A team of scientists led by Amanda Paulovich, M.D., of the Fred Hutchinson Cancer Research Center has succeeded in capturing large-scale, standardized protein measurements, which are required to validate disease biomarkers and drug targets. An article published December 8 in the journal Nature Methods details the study.

The targeted protein-detection approach used by the researchers may enable scientists to systematically and reliably measure the entire human repertoire of proteins, known as the proteome. The technique allows simultaneous detection of hundreds of proteins across different samples. The international team—with members in Seattle, Boston, and South Korea—was able to reproduce measurements of 319 proteins from human breast cancer cells, indicating that the approach can be standardized across laboratory and international boundaries.

“This method has the potential to completely revolutionize how we measure human proteins,” Paulovich said. “Having a global resource for standardized quantification of all human proteins would set new standards that would undoubtedly increase the reproducibility of preclinical research, which would have a dramatic impact on the translation of novel therapeutics and diagnostics.”

Proteins are useful for their ability to signal the onset of disease and disease progression. The discovery of cancer biomarkers could be especially useful to identify patient risk and guide treatment, but until now their validation process using enzyme-linked immunosorbent assay (ELISA) or immunohistochemistry (IHC) techniques has been slow and laborious, requiring researchers to measure each biomarker’s presence in hundreds or thousands of patient samples. The methods are also often not reproducible between labs.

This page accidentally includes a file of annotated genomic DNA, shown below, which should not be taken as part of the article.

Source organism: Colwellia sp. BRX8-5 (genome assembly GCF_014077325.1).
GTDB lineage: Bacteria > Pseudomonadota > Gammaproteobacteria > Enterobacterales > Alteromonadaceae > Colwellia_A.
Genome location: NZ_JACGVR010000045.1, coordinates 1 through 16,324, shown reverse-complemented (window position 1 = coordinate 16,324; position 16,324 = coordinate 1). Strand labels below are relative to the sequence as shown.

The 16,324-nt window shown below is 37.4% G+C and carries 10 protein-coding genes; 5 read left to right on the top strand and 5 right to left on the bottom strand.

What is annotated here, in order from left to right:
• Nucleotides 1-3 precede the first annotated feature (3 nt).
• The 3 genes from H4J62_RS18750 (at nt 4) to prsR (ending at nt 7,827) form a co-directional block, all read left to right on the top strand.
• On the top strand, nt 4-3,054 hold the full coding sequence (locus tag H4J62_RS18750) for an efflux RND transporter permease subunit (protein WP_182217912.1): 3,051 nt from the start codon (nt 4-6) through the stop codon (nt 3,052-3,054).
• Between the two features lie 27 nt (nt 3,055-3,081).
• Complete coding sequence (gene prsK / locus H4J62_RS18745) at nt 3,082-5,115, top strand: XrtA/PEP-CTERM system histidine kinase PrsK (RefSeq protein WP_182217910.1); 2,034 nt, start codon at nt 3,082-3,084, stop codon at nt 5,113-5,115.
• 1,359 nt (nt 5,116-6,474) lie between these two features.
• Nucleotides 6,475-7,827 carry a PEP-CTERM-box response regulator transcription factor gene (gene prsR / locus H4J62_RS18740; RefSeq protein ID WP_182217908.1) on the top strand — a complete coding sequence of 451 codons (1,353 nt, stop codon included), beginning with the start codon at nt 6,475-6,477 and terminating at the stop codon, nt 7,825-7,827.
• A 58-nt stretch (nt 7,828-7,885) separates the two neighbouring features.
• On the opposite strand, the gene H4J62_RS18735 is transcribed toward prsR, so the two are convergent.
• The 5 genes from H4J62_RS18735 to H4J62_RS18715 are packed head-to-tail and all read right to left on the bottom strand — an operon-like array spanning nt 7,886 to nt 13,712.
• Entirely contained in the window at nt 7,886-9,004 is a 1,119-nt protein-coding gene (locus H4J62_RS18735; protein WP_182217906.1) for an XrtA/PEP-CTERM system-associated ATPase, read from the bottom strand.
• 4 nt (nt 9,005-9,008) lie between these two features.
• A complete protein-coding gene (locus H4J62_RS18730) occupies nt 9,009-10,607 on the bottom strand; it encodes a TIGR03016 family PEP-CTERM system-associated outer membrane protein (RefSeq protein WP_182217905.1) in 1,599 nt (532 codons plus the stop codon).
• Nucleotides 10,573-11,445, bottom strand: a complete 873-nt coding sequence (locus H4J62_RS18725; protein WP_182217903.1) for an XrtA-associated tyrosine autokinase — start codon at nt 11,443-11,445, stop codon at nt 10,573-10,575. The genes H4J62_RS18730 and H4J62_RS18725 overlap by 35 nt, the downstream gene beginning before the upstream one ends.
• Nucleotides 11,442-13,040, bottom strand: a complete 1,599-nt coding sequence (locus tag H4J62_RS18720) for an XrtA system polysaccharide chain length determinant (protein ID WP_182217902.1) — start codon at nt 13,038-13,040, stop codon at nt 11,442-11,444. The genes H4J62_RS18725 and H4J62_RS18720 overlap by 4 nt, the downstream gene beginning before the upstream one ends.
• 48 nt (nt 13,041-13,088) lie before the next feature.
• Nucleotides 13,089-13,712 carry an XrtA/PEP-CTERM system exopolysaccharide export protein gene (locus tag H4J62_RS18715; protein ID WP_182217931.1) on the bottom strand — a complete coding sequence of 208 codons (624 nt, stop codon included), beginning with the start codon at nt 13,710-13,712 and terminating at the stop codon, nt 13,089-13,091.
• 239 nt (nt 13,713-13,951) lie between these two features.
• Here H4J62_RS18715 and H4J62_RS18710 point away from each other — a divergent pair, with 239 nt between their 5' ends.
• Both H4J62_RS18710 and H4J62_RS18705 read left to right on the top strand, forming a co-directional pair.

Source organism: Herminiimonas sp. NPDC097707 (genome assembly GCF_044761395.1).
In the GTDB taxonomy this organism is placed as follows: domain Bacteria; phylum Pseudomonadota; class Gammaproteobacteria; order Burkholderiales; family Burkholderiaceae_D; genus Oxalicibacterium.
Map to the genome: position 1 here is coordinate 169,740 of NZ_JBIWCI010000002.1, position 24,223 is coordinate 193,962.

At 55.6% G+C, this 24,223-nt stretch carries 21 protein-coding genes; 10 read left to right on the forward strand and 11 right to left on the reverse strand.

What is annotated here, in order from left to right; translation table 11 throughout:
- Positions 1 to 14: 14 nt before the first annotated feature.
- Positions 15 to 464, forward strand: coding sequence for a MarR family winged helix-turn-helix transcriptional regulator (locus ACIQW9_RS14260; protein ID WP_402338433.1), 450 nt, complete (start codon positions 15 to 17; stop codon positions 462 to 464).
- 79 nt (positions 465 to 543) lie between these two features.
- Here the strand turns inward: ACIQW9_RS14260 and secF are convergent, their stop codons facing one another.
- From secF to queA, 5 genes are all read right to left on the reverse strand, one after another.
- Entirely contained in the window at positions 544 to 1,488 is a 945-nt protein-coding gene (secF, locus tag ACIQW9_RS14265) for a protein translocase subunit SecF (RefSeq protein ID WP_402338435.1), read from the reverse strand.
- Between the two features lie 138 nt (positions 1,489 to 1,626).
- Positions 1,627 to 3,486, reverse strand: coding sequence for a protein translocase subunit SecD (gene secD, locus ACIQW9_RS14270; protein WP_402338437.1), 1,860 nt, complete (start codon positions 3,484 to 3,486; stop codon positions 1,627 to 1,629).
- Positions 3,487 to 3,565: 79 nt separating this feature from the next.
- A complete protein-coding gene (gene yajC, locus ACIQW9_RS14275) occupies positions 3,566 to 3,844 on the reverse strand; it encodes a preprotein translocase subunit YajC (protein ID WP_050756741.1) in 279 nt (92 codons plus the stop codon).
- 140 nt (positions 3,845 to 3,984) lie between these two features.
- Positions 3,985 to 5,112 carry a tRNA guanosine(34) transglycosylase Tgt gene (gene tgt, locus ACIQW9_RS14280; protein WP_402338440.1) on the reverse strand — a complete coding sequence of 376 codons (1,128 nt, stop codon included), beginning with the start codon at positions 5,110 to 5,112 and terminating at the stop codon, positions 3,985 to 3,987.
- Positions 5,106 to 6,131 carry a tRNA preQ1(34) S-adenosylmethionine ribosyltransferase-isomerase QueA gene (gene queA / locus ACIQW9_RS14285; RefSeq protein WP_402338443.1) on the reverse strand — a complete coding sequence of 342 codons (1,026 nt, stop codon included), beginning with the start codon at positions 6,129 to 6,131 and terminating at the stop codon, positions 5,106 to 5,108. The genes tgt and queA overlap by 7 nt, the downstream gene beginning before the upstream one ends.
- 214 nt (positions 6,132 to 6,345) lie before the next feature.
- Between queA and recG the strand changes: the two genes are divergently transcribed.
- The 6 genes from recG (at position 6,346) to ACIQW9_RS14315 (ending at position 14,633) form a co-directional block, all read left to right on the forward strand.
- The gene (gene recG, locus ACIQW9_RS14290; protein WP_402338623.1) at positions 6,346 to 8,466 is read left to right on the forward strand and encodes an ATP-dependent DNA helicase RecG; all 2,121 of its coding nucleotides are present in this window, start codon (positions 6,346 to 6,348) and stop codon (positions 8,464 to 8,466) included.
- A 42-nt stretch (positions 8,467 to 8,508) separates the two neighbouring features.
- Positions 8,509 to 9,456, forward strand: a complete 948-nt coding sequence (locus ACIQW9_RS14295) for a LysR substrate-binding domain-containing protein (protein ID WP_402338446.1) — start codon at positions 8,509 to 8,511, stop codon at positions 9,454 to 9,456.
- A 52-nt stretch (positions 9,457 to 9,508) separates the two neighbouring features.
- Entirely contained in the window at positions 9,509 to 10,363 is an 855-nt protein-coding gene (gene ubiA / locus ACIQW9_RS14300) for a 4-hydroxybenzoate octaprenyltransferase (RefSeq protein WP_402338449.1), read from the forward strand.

Paulovich and her team applied multiple reaction monitoring mass spectrometry (MRM-MS), a technique that has long existed but never been applied to proteins. As a result, they could quantify at least 170 proteins in 20 clinical samples per instrument per day—a previously unheard-of number. They have assayed more than 300 proteins known to be produced by breast cancer cells to validate their technique. Results indicate that MRM-MS can reproduce and expand observations made in earlier breast cancer studies using other technologies. The study was also the largest effort to date, and the first international one, to demonstrate the technique’s reproducibility across labs.

“We really showed what could happen if governments cooperated to build a community resource,” Paulovich said. “It’s doable, it’s scalable, and the resource is useful.”

Read the full story at the Fred Hutchinson Cancer Research Center